Mojang now has a proper Minecraft Bug Tracker for the community to use! Many of you guys have been asking us for a real bug tracker instead of using the Minecraft Wiki, so I was put on the task of working with Atlassian to make that happen using their fantastic issue tracker, JIRA.
Although this new Minecraft bug tracker will mostly be community organized and run, it will be the official location to report bugs in Minecraft that we’ll be keeping an eye on. Although we’re currently only accepting bug reports for Minecraft 1.4.1 pre-release, we’ll be using this new bug tracker for all future releases of Minecraft. If you’re already familiar with JIRA and want to get right into reporting a bug, go check out the new Minecraft Bug Tracker here!
Otherwise, we have a Help article containing helpful tips and an easy to follow guide on how to write a helpful Minecraft bug report here. Read on for the surprisingly awesome story of how our new Minecraft bug tracker came to be and our relationship with Atlassian developed.
The awesome story…
When we were looking for the perfect service to use for our Minecraft bug tracker, we had to focus on two things: it had to be powerful enough to actually be useful and it had to be relatively easy to use. If you have any experience with issue trackers, you’ll know that it is really difficult to find one that isn’t entirely developer focused and too complicated for non-tech savvy users to use. There are plenty options out there, but they’re either too powerful and complicated or too simple and watered down.
Enter Atlassian’s JIRA, their answer to issue trackers. Having used it extensively and successfully for the Bukkit project, I was fully aware of how powerful JIRA was. As such, it was a clear place for us to start evaluating the options we had and we quickly found out how flexible and customisable, as well as powerful, it was after some tinkering. With JIRA, we feel that we’re able to achieve the important balance we need that provides the community with the right tools to properly manage and report bugs, while continuing to be easy to use.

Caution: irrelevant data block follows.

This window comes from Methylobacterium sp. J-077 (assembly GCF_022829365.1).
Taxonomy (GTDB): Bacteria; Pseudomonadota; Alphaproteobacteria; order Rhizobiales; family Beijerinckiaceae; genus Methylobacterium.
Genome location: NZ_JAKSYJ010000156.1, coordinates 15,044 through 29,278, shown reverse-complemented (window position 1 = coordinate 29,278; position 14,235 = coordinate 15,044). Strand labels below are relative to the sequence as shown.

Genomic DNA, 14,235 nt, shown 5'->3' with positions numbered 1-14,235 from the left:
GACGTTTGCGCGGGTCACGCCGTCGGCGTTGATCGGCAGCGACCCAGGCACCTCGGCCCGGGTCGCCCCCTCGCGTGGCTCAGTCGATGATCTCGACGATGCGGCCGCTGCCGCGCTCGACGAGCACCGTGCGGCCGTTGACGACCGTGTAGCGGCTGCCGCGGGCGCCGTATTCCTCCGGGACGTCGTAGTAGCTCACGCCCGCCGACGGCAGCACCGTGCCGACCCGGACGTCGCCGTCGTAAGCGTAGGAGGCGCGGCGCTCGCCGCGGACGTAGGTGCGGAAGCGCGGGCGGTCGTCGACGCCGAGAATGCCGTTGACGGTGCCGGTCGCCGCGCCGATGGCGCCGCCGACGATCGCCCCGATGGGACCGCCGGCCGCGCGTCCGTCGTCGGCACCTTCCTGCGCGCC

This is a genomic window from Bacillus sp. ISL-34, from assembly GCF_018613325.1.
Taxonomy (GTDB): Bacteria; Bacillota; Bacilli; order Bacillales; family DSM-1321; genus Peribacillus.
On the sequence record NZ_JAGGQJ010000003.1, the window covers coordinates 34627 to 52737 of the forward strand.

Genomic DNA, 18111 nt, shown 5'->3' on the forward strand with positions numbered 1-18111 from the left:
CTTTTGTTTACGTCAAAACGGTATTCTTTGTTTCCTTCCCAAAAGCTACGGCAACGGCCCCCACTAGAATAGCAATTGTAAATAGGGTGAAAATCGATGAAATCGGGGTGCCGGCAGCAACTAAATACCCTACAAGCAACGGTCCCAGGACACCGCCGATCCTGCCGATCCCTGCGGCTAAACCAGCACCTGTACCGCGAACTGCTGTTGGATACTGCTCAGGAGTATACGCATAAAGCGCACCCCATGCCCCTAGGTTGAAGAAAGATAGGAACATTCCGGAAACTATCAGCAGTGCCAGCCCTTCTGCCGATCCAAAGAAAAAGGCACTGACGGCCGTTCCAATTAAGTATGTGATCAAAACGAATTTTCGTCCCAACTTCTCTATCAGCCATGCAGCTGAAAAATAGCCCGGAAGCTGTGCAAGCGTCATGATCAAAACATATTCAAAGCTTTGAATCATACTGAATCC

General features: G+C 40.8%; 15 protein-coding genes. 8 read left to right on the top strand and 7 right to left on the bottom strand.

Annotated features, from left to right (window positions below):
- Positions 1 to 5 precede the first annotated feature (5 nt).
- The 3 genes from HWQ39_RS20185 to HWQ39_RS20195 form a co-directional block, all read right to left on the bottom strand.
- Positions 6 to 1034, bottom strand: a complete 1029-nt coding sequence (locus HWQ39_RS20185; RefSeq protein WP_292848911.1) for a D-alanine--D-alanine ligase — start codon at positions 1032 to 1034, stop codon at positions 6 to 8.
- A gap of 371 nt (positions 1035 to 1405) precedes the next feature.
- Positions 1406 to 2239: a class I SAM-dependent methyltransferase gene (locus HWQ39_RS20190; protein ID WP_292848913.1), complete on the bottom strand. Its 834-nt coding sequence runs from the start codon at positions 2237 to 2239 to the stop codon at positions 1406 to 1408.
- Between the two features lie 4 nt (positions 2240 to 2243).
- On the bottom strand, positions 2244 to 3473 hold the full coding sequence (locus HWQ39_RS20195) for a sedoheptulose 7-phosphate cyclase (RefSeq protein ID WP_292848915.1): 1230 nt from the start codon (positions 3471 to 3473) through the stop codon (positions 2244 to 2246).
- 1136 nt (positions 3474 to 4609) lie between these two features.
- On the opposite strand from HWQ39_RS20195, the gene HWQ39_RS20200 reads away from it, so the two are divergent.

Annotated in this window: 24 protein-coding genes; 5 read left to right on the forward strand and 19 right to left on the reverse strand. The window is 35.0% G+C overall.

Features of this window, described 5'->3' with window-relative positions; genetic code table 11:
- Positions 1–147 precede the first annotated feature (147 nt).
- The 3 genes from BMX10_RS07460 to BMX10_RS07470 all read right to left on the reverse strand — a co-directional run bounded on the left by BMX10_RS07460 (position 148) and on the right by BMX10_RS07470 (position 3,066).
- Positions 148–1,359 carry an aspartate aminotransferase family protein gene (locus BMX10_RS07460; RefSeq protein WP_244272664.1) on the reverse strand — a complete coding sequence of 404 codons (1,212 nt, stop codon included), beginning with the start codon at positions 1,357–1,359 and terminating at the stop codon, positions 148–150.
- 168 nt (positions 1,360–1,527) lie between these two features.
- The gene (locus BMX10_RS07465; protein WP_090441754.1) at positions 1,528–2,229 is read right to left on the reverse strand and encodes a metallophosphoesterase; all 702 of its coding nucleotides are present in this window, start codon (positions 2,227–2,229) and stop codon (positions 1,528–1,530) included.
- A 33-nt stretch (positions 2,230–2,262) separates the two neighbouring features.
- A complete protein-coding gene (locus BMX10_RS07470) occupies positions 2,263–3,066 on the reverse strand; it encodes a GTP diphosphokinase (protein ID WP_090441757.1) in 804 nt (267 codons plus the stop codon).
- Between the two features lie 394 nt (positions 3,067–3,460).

With that in mind, we sent an email to Atlassian, let them know of our plan to set up a proper Minecraft Bug Tracker and asked if they could help us out. To our surprise, they’re huge fans of Minecraft and immediately offered to help us out, providing us with a free JIRA license and whatever guidance we needed. In fact, they love Minecraft so much, they even used it to showcase their improved JIRA developer’s API for JIRA v5.0 in a cool video. So, it’s thanks to Atlassian for being awesome, supportive and lovers of Minecraft that we’re able to provide the community with a fantastic and powerful Minecraft bug tracker.
How to help out!
Want to know how to write helpful bug reports for us? Just follow this simple guide and you’ll be well on your way! If you’ve ever wanted to help us improve Minecraft, reporting bugs is a great way to do so.
If you want to go a step further, you can also help us out by testing reported bugs and letting us know if you’re able to reproduce them, as well as helping people put together great bug reports on the Minecraft forums so they’re ready to submit them to the bug tracker.